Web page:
Hydrogenated vegetable oil, containing trans fatty acids, is used in a variety of commercial food products other than margarines, shortenings, salad and cooking oils. Actually, the fat in commercial bakery products such as cakes, cookies, crackers, doughnuts and pastries may contain up to 33% trans fatty acids. The major sources of trans fatty acids in the North American diet today are stick margarines, shortenings, french fries, commercial frying fats, and high-fat baked goods.
EFFECTS OF TRANS FATTY ACIDS
Structurally, trans fatty acids are similar to saturated fatty acids and hence they influence cell membranes in the same way. Dietary fatty acids are readily absorbed and incorporated into most human tissues at levels that reflect the diet. Their conversion into energy occurs at about the same rate as that of the saturated fatty acids, so that they do not preferentially accumulate in the tissues.
Saturated fatty acids elevate LDL cholesterol levels by inhibiting the removal of cholesterol from the blood by inhibiting LDL receptors. Trans fatty acids can also raise LDL cholesterol levels in the blood, but usually not to the same degree as saturated fatty acids. The mechanism by which trans fat elevates blood cholesterol levels is as yet unknown.
Trans fatty acids also apparently elevate lipoprotein[a], a risk factor for heart disease. At high levels of intake (3-4 times the normal US consumption levels), but not at levels that are currently consumed, trans fatty acids can modestly reduce blood levels of HDL cholesterol (the good cholesterol) and also interfere with the metabolism of the essential fatty acids.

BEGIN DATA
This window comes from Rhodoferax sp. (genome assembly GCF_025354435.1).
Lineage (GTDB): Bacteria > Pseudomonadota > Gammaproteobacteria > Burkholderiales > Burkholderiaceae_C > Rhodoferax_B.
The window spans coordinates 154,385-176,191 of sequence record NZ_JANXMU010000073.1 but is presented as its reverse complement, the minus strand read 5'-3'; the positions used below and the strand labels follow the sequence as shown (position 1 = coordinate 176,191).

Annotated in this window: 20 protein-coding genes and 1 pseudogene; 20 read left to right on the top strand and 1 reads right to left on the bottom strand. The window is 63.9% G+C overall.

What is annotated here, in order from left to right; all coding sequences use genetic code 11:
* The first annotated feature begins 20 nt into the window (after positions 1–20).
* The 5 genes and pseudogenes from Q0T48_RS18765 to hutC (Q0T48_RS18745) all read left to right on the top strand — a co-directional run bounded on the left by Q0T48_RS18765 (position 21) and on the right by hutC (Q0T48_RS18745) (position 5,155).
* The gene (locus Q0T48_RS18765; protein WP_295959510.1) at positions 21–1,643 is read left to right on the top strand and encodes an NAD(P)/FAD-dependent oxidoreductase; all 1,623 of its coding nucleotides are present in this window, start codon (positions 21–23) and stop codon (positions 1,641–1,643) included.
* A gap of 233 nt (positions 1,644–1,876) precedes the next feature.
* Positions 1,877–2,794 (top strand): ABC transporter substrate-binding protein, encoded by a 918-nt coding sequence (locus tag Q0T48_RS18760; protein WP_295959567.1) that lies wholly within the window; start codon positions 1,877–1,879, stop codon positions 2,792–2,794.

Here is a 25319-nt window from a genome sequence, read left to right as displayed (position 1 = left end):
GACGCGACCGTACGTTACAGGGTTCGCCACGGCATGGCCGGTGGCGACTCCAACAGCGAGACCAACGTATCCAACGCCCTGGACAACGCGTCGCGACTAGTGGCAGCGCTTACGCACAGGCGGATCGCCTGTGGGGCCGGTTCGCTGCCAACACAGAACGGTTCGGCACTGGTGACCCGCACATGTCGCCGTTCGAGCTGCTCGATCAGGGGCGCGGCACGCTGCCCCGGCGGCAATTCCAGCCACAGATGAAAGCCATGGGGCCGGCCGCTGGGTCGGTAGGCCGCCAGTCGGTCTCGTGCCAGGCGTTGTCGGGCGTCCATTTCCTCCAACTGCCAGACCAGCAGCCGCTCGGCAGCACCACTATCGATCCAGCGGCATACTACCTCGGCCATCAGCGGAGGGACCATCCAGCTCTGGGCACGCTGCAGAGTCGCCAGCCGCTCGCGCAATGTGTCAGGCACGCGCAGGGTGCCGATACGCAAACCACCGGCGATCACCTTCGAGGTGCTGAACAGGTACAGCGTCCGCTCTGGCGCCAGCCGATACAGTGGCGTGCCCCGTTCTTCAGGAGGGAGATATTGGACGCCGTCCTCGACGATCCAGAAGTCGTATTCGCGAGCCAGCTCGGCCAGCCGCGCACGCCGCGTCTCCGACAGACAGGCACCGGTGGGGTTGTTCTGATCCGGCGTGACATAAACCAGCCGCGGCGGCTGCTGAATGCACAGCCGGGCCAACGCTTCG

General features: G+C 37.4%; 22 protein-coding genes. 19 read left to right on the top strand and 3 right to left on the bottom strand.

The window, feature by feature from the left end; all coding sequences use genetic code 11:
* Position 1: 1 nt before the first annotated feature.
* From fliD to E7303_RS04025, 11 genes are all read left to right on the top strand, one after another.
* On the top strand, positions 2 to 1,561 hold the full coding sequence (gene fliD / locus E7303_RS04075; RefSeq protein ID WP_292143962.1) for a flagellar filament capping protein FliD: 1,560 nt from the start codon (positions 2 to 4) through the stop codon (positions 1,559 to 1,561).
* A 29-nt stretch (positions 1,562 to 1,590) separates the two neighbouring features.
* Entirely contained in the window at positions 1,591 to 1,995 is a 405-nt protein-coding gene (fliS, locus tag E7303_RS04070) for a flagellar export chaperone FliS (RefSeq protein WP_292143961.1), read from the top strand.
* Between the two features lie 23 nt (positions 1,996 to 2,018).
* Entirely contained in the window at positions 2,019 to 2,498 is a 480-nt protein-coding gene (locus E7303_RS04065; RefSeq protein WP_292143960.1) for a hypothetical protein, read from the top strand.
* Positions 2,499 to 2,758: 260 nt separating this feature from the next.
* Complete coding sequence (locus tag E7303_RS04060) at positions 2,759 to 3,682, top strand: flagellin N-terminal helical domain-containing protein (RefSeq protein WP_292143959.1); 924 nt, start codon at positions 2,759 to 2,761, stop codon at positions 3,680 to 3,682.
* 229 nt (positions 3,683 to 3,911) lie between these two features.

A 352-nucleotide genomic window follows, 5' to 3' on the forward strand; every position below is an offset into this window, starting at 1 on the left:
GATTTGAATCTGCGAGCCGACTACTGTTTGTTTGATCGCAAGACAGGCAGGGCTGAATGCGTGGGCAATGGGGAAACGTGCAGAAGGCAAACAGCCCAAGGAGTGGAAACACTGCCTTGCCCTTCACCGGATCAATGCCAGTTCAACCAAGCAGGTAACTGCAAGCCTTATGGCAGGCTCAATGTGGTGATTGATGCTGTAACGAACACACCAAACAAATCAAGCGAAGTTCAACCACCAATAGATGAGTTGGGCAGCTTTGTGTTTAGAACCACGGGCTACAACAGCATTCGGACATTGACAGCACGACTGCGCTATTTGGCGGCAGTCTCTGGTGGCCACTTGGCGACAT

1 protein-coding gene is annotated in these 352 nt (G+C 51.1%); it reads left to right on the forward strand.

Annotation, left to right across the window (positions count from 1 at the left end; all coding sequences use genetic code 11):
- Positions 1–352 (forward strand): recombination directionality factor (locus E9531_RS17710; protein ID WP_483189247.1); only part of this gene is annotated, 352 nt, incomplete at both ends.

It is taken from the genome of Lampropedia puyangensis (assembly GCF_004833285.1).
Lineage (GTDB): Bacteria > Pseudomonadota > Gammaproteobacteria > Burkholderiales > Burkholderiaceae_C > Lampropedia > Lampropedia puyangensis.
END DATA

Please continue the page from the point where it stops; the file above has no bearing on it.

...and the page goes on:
In the Nurses Health Study in Boston it was reported that the highest intakes of trans fatty acids were associated with an increased risk of coronary heart disease compared with low intakes. This data has been severely criticized by a number of scientists who point out that the increased risk of heart disease in the nurses was inconsequential, and the dietary fat intakes were collected in the early 1980's when margarines had much higher levels of trans fatty acids than the current levels.
Since trans fat may act somewhat like saturated fat with respect to the effect on blood lipids, it is important for a heart patient to know the quantity of both saturated and trans fat that is being consumed. Unfortunately, the present labeling laws do not mandate that trans fatty acid content of a food be disclosed on the label.